• - 29 Aug 2016

    Fashion And Luxury Brands Try Their Hand At Innovative Tech Experiences


    The common thinking is that luxury brands aren’t innovative compared to their mass cousins, but there are plenty of examples in the space of brands breaking ground on innovative technology experiences.

    Technology has well and truly infiltrated the luxury industry, facilitating swift change and shifting consumer expectations. As a result, we’re seeing numerous luxury brands collaborating with tech giants to create new revenue streams and innovative offerings.

    From creating multi-sensory experiences with Virtual Reality, to selling on social, brands are meshing together technology and craft to offer a universe of brand building possibilities.

    Here we take a look at which brands are successfully using tech to flaunt their luxury credentials.

  • - 18 Aug 2016

    The Latest Facts and Figures about the Chinese Luxury Market


    There is much discussion about what a slowing economy in China means for the luxury industry. Euromonitor highlights the latest numbers and what it means for the industry.

    Over the past decade, China and moreover the Chinese have led the world in luxury shopping. Retailers, luxury brands and property developers alike have fallen over one another to cash in on what they perceived as a burgeoning middle class, their love of all things luxury and a propensity to spend rather than save. As a result, by 2015 China offered more luxury retail selling space than Japan and was fast catching up on the US, and the Chinese accounted for over a third of all global luxury spending.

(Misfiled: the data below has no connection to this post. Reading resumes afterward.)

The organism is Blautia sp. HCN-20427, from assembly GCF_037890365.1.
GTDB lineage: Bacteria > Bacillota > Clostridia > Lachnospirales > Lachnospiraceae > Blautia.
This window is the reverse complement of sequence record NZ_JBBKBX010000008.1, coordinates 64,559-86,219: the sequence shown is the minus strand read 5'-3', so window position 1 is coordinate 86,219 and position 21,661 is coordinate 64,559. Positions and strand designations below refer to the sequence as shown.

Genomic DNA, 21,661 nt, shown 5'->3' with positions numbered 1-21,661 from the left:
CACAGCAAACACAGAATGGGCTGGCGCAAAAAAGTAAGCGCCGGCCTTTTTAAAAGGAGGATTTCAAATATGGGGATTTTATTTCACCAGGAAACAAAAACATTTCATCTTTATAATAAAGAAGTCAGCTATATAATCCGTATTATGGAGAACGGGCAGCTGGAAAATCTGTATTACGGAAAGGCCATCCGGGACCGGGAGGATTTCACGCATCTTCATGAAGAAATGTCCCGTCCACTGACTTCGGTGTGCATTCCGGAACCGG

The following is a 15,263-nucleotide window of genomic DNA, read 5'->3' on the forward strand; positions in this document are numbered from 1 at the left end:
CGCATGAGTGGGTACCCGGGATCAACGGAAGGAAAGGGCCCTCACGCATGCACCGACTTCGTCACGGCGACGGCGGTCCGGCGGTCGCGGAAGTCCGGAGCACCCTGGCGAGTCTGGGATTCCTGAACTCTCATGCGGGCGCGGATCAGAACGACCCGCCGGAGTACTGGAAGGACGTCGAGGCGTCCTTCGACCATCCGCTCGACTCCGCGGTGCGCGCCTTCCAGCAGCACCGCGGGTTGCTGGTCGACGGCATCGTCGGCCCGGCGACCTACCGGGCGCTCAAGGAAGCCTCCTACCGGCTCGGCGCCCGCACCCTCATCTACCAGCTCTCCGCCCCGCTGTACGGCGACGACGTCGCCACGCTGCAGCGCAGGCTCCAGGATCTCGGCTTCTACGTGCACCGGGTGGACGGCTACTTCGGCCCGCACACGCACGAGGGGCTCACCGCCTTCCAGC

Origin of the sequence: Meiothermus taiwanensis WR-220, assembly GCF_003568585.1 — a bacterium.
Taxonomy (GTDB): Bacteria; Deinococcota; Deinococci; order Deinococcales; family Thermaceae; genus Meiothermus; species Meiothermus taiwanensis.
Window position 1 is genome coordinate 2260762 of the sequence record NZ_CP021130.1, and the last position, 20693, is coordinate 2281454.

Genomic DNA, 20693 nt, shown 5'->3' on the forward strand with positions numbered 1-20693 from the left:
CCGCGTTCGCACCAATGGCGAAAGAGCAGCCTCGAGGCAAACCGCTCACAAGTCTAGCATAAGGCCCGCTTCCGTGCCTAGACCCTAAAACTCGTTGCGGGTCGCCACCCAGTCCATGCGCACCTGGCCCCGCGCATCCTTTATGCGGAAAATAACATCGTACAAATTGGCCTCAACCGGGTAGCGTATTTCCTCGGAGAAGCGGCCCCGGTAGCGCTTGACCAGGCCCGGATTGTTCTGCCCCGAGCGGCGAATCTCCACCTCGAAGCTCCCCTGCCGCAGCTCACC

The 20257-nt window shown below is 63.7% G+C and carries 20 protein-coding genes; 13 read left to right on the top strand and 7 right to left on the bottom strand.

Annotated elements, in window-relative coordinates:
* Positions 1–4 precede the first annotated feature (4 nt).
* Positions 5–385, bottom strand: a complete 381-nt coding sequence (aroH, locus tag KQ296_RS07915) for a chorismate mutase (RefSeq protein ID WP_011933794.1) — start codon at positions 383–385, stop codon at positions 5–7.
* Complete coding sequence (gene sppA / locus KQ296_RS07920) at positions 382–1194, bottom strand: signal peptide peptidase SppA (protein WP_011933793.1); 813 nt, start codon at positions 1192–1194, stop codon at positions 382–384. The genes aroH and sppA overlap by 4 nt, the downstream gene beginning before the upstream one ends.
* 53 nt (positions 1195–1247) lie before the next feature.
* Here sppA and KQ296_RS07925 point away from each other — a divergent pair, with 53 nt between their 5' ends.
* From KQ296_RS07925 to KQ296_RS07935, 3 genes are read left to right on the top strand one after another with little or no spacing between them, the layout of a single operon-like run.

Indeed, wealthy Chinese tourists in particular have been key drivers of global luxury goods sales for more than a decade. According to Euromonitor International’s latest travel data, the Chinese made almost 3 million trips to the US in 2015, an increase of almost 8% on 2014 and a massive 206% increase in the last five years since 2010. During the same year they made 2 million trips to France, 5 million trips to Japan and 285 thousand trips to the UK, with many of these trips including shopping excursions to prestigious luxury retailers and shopping hotspots.

    However in 2014 and 2015, mainland China posted its lowest growth in sales of luxury goods since our records began (a real decline of -3% and +1% respectively). Amongst other factor being impacted, this slowdown in growth also means that China will not overtake Japan to become the world’s second largest luxury goods market in the world in the next five years and is expected to maintain its third position ahead of France and the UK in the short to medium term.

  • - 16 Aug 2016

    Challenging Times Force Luxury Brands to Push Boundaries


    When times get tough, creativity shines. Cocoon takes a look at what brands such as Grey Goose, John Lobb, and Gucci are doing to grow their business amid a difficult sales environment.

    While a luxury label was once enough to entice customers, it is now more challenging than ever to capture their attention. As pressure increases to drive sales amid uncertain times, marketers have made a variety of efforts to engage with shoppers.

    From handing over creative control to consumers, to focusing on experiences, to finding fresh ways to showcase craftsmanship, brands have innovated to stay ahead of the game.